Report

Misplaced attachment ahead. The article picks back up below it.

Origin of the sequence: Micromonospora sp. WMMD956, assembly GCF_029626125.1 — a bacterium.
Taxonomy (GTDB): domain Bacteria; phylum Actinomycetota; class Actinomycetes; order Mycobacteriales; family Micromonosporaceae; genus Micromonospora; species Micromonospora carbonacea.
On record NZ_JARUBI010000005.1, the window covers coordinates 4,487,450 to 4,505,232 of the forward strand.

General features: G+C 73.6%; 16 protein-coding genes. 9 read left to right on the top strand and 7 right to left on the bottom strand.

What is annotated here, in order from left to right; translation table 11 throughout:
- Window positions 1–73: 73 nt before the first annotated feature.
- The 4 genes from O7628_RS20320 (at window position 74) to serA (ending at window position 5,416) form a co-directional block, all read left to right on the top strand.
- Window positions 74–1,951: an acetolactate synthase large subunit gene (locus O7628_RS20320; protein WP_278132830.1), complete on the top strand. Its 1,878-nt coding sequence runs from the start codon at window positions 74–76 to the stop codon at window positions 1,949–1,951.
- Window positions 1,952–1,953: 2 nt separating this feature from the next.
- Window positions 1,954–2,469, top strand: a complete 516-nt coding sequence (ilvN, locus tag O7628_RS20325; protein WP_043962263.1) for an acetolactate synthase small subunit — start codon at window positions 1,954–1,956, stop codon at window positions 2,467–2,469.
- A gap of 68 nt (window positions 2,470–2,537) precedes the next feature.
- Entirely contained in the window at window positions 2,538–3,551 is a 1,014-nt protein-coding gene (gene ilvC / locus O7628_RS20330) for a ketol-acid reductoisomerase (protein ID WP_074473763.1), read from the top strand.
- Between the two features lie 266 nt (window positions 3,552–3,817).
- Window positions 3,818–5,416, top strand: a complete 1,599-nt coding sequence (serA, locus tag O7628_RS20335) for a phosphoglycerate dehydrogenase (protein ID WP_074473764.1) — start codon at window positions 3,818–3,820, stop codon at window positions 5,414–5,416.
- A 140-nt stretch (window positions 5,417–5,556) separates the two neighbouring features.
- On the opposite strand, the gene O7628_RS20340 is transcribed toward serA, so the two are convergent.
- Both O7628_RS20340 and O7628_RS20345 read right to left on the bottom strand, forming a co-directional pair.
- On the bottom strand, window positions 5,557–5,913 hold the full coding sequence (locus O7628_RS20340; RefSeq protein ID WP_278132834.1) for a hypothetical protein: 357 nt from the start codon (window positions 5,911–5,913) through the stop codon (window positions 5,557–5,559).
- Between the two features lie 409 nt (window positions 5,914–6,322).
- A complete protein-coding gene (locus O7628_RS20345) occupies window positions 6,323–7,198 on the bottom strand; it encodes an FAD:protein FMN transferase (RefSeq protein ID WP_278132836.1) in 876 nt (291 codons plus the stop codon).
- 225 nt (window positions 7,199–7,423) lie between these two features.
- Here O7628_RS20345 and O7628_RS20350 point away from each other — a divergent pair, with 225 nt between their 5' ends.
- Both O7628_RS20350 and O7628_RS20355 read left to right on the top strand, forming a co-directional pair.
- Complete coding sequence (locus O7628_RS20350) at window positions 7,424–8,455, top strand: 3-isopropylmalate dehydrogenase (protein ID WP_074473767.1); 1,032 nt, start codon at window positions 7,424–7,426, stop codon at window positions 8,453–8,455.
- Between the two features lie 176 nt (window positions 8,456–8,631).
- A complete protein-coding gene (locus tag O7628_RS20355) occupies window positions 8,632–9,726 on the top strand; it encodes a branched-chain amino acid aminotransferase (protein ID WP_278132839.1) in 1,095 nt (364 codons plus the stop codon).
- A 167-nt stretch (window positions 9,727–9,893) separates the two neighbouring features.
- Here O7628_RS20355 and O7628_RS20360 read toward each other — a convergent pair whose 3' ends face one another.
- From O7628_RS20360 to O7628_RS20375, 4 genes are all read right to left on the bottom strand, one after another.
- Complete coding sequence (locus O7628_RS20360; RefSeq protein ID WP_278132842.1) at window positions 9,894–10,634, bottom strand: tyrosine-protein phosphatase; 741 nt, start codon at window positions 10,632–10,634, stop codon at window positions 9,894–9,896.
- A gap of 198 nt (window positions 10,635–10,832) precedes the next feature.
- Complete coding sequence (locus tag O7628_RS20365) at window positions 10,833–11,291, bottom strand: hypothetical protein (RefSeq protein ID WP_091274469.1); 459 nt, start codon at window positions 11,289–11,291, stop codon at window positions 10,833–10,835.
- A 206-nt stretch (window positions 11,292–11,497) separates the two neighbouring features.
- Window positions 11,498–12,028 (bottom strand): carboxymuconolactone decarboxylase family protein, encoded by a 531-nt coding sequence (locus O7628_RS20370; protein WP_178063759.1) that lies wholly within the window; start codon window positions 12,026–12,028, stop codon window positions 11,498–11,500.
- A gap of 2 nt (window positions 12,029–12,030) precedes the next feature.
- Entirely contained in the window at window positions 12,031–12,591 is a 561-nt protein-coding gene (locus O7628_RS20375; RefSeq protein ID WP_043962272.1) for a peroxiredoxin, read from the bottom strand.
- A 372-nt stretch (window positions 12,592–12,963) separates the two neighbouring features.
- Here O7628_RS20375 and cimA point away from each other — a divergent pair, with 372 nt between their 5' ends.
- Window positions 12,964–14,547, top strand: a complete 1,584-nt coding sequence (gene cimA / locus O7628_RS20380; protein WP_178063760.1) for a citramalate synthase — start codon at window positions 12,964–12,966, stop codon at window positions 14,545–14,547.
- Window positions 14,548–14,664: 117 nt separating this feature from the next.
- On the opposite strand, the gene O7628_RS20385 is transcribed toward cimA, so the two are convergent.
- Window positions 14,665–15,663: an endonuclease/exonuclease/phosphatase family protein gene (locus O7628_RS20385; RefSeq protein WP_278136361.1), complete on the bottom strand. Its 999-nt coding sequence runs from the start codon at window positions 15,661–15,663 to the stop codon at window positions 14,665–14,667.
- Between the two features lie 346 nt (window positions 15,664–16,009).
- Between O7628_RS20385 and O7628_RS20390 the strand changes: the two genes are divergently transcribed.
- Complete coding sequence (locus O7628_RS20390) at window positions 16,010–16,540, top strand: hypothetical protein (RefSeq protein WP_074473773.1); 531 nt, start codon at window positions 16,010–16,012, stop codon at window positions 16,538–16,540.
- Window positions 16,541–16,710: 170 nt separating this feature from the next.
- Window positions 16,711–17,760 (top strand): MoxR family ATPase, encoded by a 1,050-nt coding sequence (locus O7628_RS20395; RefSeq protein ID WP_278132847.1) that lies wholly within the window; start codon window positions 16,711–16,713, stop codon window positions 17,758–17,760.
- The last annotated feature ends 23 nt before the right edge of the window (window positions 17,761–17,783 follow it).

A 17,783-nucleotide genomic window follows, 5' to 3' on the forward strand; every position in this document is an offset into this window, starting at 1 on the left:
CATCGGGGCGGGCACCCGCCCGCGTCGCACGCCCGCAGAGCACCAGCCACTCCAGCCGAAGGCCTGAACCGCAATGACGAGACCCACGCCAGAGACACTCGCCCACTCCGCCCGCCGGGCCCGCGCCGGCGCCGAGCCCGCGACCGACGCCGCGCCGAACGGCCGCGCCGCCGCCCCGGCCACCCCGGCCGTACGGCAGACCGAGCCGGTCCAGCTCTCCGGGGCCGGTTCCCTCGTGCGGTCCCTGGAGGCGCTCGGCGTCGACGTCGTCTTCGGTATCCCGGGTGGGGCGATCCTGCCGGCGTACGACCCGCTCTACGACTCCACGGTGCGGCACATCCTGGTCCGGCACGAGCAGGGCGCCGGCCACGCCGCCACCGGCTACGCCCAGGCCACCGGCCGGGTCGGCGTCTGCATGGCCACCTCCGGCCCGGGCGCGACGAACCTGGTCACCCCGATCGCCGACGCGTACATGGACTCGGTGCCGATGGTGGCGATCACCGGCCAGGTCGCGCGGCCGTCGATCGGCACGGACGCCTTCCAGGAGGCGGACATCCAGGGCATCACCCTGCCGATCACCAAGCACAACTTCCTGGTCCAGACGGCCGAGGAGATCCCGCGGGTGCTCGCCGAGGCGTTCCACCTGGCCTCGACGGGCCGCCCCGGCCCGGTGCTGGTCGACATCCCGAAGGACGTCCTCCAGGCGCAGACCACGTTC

DC Brushed Motors & Power Transmission 2014 FRC Ken Stafford Permanent Magnet Brushed? • Stator (Field) made of permanent magnets • Rotor (Armature) made with wire coils (electromagnets) • Commutator has brushes to pass current 2 The Basics… • Imperfect Transducers – Electrical Power to Mechanical Power – Electrical Power to Thermal Power! • Electrical Power (input) – Volts times Amps (Watts) – EG: CIM @ 40A has 480W input @12V • Mechanical Power (output) – Work divided by Time or – RPM times Torque (Watts or Hp) – EG: CIM (40A/12V) 3800rpm/6.15 inlbs=275W The more basic Basics… • Torque “twisting effort” – EG: shaft turning, force at the end of an arm, force at the circumference of wheel… “pushing/pulling strength” – Unlimited torque available through any motor with appropriate transmission • Power “rate of doing work” – EG: speed of lifting, torque times rpm, force times velocity… “robot/mechanism speed” – Maximum is set by motor design—only decreases through transmission Motor Parameters • Manufacturers provide varying data • Not too difficult to obtain experimentally with basic lab equipment • You need only four values to predict ideal performance – At full speed (no load) • Motor Speed (rpm) • Current (Amps) – At maximum torque (stall) • Torque (inlbs) • Current (Amps) Example: Taigene (Van Door) • Motor clamped in vise hooked to calibrated power supply • Free-running rpm by timed counting • Stall torque by linear force balance at end of measured arm • Current measured directly from power supply • Results: – Free running: 47.5 rpm @ 1.23 A – Stall: 360 in lbs @ 24.2 A Extrapolate Motor Performance Performance Map 60 50 40 Speed (rpm) Power (Watts) 30 Efficiency (%) Current (Amps) 20 Heating (Watts) 10 0 Note: This is at full rated voltage 0 50 100 150 200 250 Torque (in lbs) 300 350 So…what does this mean? • Max Torque occurs at zero rpm (stall) – Also produces zero Mech Power and Max Thermal Power – Lightweight, air-cooled motors will smoke in seconds More on Motors… • Max Power occurs at 50% Stall Torque, ~ 50% Stall Current, and 50% Free-running speed • Any sub-maximum power is available at 2 different operating conditions – High speed/low torque – Low speed/high torque • Max Efficiency occurs at ~25% Stall Torque or ~60% Max Power Typical FRC Motors • Sealed vs Fan-Cooled • Thermal Protection • Anti-backdrive vs backdrive resistant • Built in transmissions Motor Selection Criterion 1 Power Requirement 2 Weight of Motor & Transmission 3 Physical Size of Motor & Transmission 4 Backdrive Characteristics 5 Continuous vs Intermittent Operations 6 Efficiency 7 Availability Specific Recommendations • Sealed motors (eg CIM) – High torque, can handle intermittent high loads – Heavy • Application: – Driveline or other high power accessories – Must be kept LOW in chassis Recommendations Cont. • Fan-cooled motors (eg FP) – Very high power/low weight/ intolerant of high load • Applications: – Shooters/fans Recommendation Cont. • Worm Gear Motors (eg Van Door) – Thermal protection, backdrive resistant, low power, heavy • Applications: – Arm shoulder, turret – Low in chassis Design Example • Build a winch to lift a 100 lb robot 3 ft in 10 secs: – Mech Power = Work/Time * Conversion – Required Power = ((100 lb)(3 ft)/10 sec)(746 W/550 ft-lb/sec) = 40W – 12 of the 20 allowed 2014 FRC motors > 40W Taigene Performance Map 60 50 40 Speed (rpm) Power (Watts) 30 Efficiency (%) Current (Amps) 20 10 0 0 50 100 150 200 250 Torque (in lbs) 300 350 Design Example (cont) • From the Performance Map – It produces 40 W at either 100 or 275 in-lb • At 100 in-lbs it’s ~45% efficient; at 275, it’s ~18%! – Design your drum radius so it develops 50 lbs of force with 100 in-lbs of torque • Radius = 100in-lbs/100 lbs = 1 in 100 lbs 2 in 100 in-lbs Design Result Drum Radius Motor Condition Time to Lift <1.0 in Happy—cool >3.0 secs =1.0 in Working easy =3.0 secs >1.0; <2.75 in Getting warm… <3.0 secs =2.75 in Working hard =3.0 secs >2.75 in Unhappy—hot! >3.0 secs Design Details Cont. • If holding a lifter/arm in position is important do not rely upon motor torque (overheating) Design aexample: mechanical one-way clutch/ • Previous ~30W to hold @ 1.0 in retractable ratchet or @ balance drum; ~180W to hold 2.75 inmechanism drum! Transmission Essentials • Unless you are VERY lucky…you will need ‘em • Transmissions can: 1) Modify output speed/torque. Transmission Essentials • Unless you are VERY lucky…you will need ‘em • Transmissions can: 1) Modify output speed and torque 2) Change direction of rotation 3) Physically separate motor from device • They will ALWAYS 4) Reduce power through losses More Basics • For spur gears and chain/sprockets, it’s all about the number of teeth! • “Gear Train”, aka “Speed Ratio” e = Product of Drivers / Product of Driven = Speed out / Speed in = (Torque in / Torque out) * Sys efficiency Speed Example • Driving elements: – 16 T gear – 18 T sprocket • Driven elements: – 54 T gear – 28 T sprocket • e = (16 * 18)/(54 * 28) = .19 • With motor @ 5000 rpm Roller speed = 5000 *.19 = 950 rpm Torque Example • Same transmission: e =.19 • Losses occur at each “stage” – Typically 5% loss (η = .95) • You calculate you need 20 lbs force at the 2 inch dia roller Torque out = 20 lbs * 1 in = 20inlb Torque in = (.19 * 20 inlb) / (.95 * .95) = 4.2 inlb • Note: this would result in a 28 A load with the small CIM as shown “Roller” Chain and Sprockets • Parameters (ANSI) – Chain Number: • 1st digit = pitch in 1/8 inches • 2nd digit = “roller” (0), “lightweight” (1), or “bushed” (5) • EG: #25: ¼ inch pitch without rollers, #35: 3/8 inch pitch without rollers – Strength (breaking/working): • #25 = 875/140 lbs • #35 = 2100/480 lbs – “Working” implies industrial duty/life expectancy Chain Design Details • Sprocket sizes – Recommend 12T to 75T • Smaller causes vibration & excess wear • Larger leads to chain loss • Chain Wrap – 120 degree minimum for any drive or driven sprocket – Change routing, add idlers if necessary • Design in adjusters for long runs – Adjustment range should ideally be 2 pitch lengths (to avoid half-links) Gears, gears, gears! • Parameters (ANSI) – (Diametral) Pitch: P = Number of Teeth/ Pitch Diameter • Integer number, normally divisible by 4 • EG: 32, 28, 24, 20, etc • Larger the P, the smaller/weaker the teeth – Pressure Angle: the actual off-tangent angle force transmission • Typically 14.5 or 20 degrees • 14.5 degrees weaker, more efficient Spur Gear Design Details • Gear sizes – Recommend 12T to Infinity! (rack) • Smaller (“pinions”) are weak from undercutting—esp 14.5 degree PA – All gears with same P and PA will fit • Transmission axle separation – An exact, easily computed distance D = (Total number of teeth/P) / 2 – EG: 16T & 42T, 24 Pitch gears D = ((16 + 42) / 24) / 2 = 1.208 inches • Can be 95-98% efficient/stage 16T 42T Other Gear Stuff 50T • Worm Gears – Antibackdrive (Helix angle dependent, Window--yes; Van Door--no) – Woefully inefficient: η = .25-.75 – Very compact e = Number leads on worm / Teeth on Worm Gear = 4 / 50 = .08 – DO NOT USE FOR HI-POWER – Requires VERY secure bearing support 4 General Suggestions • Operate motors on left side of perf map • Air-cooled motors cannot operate near stall for more than a few seconds • Control top speed of operation by suitable gearing not by reduced voltage • Avoid powered anti-backdrive • Driveline ROT: no wheel-spin when blocked? = TOO HIGH GEARED! Overall Caveats • Real world motors in robots will not operate at the peak values predicted on the performance maps – Batteries will sag, voltage will be lost through conductors, etc • You need to consider mechanical transmission efficiency when calculating motor requirements • Be careful to note reference voltage in manufacture’s data—automotive use 10.5V commonly Questions?